Source Code Review

What is Source Code Review?

Source code review, also known as Security Code Review is the process of auditing the source code for an application to verify that the proper security controls are present, that they work as intended, and that they have been invoked in all the right places. Code review is a way of ensuring that the application has been developed to be “self-defending” in its given environment.

Some vulnerabilities may not be uncovered during the process of penetration testing; security code review is the best avenue to uncover those vulnerabilities. Some of these application vulnerabilities may be introduced by the application developer either knowingly or unknowingly, such as application “Easter Eggs”, Logic Bombs, and even Backdoors.


At LGMS, all security code reviews are professionally done in a combination of human effort and technology support.

A heavy emphasis from our part is the qualification of the code reviewer. Our code reviewers have application development backgrounds and specialize in different programming languages, respectively.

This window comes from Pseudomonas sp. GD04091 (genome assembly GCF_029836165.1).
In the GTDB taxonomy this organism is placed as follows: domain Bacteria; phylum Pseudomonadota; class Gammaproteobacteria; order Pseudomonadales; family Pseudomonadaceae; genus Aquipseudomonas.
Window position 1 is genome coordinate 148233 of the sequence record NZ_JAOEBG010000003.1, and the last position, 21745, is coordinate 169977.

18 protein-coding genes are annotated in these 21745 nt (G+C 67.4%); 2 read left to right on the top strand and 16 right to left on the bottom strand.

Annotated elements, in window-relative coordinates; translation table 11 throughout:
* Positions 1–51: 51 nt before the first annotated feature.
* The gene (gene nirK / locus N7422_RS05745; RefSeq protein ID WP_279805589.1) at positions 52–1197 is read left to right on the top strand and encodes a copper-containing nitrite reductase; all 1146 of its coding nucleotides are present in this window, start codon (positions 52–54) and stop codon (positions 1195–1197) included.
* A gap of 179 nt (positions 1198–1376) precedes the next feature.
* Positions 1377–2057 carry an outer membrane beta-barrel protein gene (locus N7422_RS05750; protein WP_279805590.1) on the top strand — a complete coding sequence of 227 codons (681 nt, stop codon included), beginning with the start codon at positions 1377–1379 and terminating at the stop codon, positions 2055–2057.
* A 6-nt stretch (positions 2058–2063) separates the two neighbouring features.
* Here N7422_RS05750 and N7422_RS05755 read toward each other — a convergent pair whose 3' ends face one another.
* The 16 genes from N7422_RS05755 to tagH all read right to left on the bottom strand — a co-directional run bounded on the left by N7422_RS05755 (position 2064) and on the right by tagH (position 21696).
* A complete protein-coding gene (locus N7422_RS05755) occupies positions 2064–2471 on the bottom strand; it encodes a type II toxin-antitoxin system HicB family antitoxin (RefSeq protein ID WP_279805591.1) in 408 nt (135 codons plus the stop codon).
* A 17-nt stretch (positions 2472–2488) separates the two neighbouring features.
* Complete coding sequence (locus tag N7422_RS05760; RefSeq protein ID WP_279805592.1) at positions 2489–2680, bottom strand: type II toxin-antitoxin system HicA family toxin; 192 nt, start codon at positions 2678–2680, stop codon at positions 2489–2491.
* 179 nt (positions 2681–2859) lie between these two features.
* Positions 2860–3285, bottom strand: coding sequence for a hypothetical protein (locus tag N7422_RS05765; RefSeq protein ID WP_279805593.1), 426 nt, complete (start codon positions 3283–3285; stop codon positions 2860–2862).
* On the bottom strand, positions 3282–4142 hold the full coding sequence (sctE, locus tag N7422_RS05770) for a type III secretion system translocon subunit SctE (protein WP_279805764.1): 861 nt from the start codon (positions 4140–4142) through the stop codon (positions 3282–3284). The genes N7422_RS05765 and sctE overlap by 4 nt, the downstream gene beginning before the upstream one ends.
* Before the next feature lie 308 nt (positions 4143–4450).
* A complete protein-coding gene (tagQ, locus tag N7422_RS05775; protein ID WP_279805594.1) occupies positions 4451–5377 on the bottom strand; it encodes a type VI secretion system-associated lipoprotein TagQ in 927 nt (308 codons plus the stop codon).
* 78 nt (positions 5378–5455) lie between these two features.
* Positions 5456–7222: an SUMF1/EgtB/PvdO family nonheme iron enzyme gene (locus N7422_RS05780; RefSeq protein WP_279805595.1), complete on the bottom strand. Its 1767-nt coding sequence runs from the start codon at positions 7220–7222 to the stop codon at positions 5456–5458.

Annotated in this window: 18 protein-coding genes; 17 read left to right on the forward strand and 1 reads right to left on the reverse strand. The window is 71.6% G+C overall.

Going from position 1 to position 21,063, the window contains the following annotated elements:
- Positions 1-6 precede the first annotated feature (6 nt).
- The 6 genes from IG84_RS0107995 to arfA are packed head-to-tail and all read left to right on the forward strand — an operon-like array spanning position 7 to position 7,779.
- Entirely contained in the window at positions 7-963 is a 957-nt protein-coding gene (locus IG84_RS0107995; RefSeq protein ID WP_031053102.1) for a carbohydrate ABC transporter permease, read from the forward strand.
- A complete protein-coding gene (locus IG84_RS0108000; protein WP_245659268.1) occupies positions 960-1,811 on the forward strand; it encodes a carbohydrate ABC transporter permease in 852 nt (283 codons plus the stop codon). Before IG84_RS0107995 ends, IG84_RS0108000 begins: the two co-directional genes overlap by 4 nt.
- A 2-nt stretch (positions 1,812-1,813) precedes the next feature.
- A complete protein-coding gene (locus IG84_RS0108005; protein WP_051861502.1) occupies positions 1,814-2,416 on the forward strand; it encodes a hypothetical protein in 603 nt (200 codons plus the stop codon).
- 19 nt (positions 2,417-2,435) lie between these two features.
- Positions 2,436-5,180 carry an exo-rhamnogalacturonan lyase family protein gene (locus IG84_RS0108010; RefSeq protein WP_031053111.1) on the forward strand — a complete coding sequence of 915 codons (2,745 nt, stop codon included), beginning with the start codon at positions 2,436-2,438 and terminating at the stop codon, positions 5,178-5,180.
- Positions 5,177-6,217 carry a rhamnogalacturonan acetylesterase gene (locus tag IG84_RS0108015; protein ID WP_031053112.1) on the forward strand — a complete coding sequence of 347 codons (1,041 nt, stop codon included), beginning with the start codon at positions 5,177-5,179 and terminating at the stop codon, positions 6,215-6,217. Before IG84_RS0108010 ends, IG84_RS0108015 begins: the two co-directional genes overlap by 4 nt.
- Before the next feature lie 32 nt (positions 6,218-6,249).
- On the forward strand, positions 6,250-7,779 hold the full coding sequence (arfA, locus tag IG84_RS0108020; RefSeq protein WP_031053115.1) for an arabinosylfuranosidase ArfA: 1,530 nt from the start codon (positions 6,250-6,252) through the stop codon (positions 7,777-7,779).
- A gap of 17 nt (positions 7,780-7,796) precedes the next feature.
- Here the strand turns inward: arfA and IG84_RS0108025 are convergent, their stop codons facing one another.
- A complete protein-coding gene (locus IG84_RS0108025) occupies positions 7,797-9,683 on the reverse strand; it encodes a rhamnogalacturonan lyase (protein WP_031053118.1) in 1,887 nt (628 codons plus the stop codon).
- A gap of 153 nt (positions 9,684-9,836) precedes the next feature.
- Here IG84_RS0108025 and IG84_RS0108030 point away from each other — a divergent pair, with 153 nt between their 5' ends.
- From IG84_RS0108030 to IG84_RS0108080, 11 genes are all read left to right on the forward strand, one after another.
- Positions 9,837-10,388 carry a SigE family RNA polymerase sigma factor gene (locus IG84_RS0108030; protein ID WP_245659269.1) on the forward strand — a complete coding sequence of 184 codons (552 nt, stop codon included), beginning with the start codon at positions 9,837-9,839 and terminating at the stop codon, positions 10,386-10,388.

LGMS always believes that Human reviewers are necessary to fill in for the significant blind spots where automated tools simply cannot check.

All security code review reports are 100% meeting the compliance requirements of PCI DSS, Monetary Authority of Singapore (MAS) Technology Risk Management Guidelines, Association of Banks in Singapore (ABS) Cloud Computing Implementation Guide.

LGMS Berhad Executive Chairman and Senior IT Security Consultant - Fong Choong Fook (left) after sealing the partnership with TÜV Nord Malaysia General Manager - Bill Wong (right).

What Programming Languages Expertise Do We Have?

As of January 2016, we have reviewed more than 50,000,000,000 lines of code, and the numbers are still growing. LGMS security code reviewers are well versed in the following programming languages:

  • Java
  • C#
  • C/C++
  • VB.NET
  • VB6
  • VB5
  • VBScript
  • Node.JS and commonly used frameworks
  • ASP
  • ASPX
  • Apex and VisualForce
  • Ruby
  • HTML5
  • Python
  • Visual C
  • JavaScript and commonly used frameworks
  • Android (Java)
  • Objective C
  • Swift
  • PHP
  • Perl
  • Groovy
  • Scala
  • PhoneGap and commonly used frameworks

General Rule of Thumb

Penetration testing should not discover any additional application vulnerabilities relating to the developed code after the application has undergone a proper security code review.

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